Monday, June 24, 2013
Chinese stocks suffered the biggest sell-off overnight in more than four years as the short-term funding issue in that country’s banking sector is morphing into a cash crunch for the economy. The Chinese central bank could very easily address the issue, but it is reportedly staying on the sidelines with the explicit goal of shaking out the shadow banking sector, which had become a source of aggressive credit creation in the economy.
We will see how this issue unfolds in the coming days, but this funding issue adds to the growth questions about China that the markets were already trying to grapple with. Growth estimates for China’s GDP have started coming down lately which is having knock-on effects in a range of commodity markets.
China may be in the headlines today, but the biggest source of market volatility at present is the Fed’s changed monetary policy stance. The spike in benchmark treasury yields is the most tangible outcome of this changed backdrop. The Fed’s QE program kept interest rates low, by some estimates roughly half the level where they would be otherwise. Interest rates still remain low by historical standards, but the ‘normalization’ process has been very swift thus far – an almost 100 basis points jump for the 10-year treasury bond yield in the last few weeks. Higher yield levels by themselves may not be that destabilizing, particularly for a recovering economy. But the speed with which yields rise could be problematic and that’s what has the markets most unnerved at this stage.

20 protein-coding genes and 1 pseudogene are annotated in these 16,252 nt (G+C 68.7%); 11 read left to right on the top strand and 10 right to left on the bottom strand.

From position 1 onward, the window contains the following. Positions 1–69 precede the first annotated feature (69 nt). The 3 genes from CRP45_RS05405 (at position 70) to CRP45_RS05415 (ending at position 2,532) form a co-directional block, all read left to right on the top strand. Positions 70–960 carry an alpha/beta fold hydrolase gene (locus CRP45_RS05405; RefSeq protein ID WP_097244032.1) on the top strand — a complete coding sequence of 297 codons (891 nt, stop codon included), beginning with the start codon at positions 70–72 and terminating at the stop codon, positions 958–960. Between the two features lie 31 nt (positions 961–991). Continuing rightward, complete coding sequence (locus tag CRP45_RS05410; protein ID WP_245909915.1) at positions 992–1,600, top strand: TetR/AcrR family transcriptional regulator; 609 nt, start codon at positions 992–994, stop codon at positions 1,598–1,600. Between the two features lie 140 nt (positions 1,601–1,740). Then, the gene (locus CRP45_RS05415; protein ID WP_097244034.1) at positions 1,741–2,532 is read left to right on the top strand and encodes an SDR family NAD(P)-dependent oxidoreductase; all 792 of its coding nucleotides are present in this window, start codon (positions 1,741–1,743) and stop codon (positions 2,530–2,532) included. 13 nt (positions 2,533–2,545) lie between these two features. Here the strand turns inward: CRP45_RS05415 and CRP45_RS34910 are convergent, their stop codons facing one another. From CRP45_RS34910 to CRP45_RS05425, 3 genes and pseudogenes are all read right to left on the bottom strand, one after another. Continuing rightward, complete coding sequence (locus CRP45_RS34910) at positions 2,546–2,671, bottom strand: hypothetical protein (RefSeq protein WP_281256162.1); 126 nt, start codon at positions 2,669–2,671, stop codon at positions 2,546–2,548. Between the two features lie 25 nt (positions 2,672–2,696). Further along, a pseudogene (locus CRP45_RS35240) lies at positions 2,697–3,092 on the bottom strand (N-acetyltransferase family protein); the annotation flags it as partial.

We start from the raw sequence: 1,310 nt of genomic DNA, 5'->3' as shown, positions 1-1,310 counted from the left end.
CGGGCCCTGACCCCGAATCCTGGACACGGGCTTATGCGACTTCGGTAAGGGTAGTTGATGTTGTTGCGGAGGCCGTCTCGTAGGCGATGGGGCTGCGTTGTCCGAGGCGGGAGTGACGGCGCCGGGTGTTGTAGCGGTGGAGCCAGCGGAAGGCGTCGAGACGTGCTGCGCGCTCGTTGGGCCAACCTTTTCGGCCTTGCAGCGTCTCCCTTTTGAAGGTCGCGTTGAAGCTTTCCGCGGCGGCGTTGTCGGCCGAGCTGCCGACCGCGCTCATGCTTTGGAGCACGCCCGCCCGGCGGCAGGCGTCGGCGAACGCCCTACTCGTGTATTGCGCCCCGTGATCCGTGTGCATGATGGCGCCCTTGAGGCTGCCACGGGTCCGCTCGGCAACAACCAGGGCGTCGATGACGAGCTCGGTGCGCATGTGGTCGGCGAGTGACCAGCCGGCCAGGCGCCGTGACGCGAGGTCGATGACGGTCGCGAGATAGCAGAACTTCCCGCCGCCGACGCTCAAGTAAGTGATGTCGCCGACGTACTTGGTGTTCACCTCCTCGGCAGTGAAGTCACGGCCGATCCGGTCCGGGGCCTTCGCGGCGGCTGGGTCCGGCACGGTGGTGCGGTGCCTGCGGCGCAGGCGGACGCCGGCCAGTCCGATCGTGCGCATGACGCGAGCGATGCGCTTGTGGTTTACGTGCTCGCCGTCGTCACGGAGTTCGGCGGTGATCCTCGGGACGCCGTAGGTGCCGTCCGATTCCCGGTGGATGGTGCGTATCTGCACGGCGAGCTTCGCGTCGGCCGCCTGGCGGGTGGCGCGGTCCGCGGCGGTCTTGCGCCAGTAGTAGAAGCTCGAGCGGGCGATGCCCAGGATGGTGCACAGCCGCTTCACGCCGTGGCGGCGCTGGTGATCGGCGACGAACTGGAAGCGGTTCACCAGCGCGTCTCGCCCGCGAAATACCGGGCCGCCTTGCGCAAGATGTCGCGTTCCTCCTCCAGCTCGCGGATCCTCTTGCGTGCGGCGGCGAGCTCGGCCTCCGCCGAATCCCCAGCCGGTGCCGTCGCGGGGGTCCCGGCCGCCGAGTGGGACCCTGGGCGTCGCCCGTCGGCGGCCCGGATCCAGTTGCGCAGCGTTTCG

The consensus view appears to be that there is not much downside to this trend – that stocks have dropped about 5% from the May high and will drop a few more percentage points to roughly in the 1550’ish level for the S&P 500 index. To back up this view, all kinds of technical support levels and moving averages get cited. May be these folks are correct, but I am a lot less sanguine about the market’s near-term trend.
I don’t see the market stabilizing till it reaches the low 1400’s, may be even a bit lower. Investors overlooked the lack of earnings power over the last few quarters with the help of QE. But with that prop no longer available, they can’t escape the reality of a very underwhelming earnings picture. Multiple expansion gave us the rally, but that is now firmly in the rearview mirror. The gains going forward will need to come from earnings growth. But unfortunately the earnings growth story may have already played out as well.
Director of Research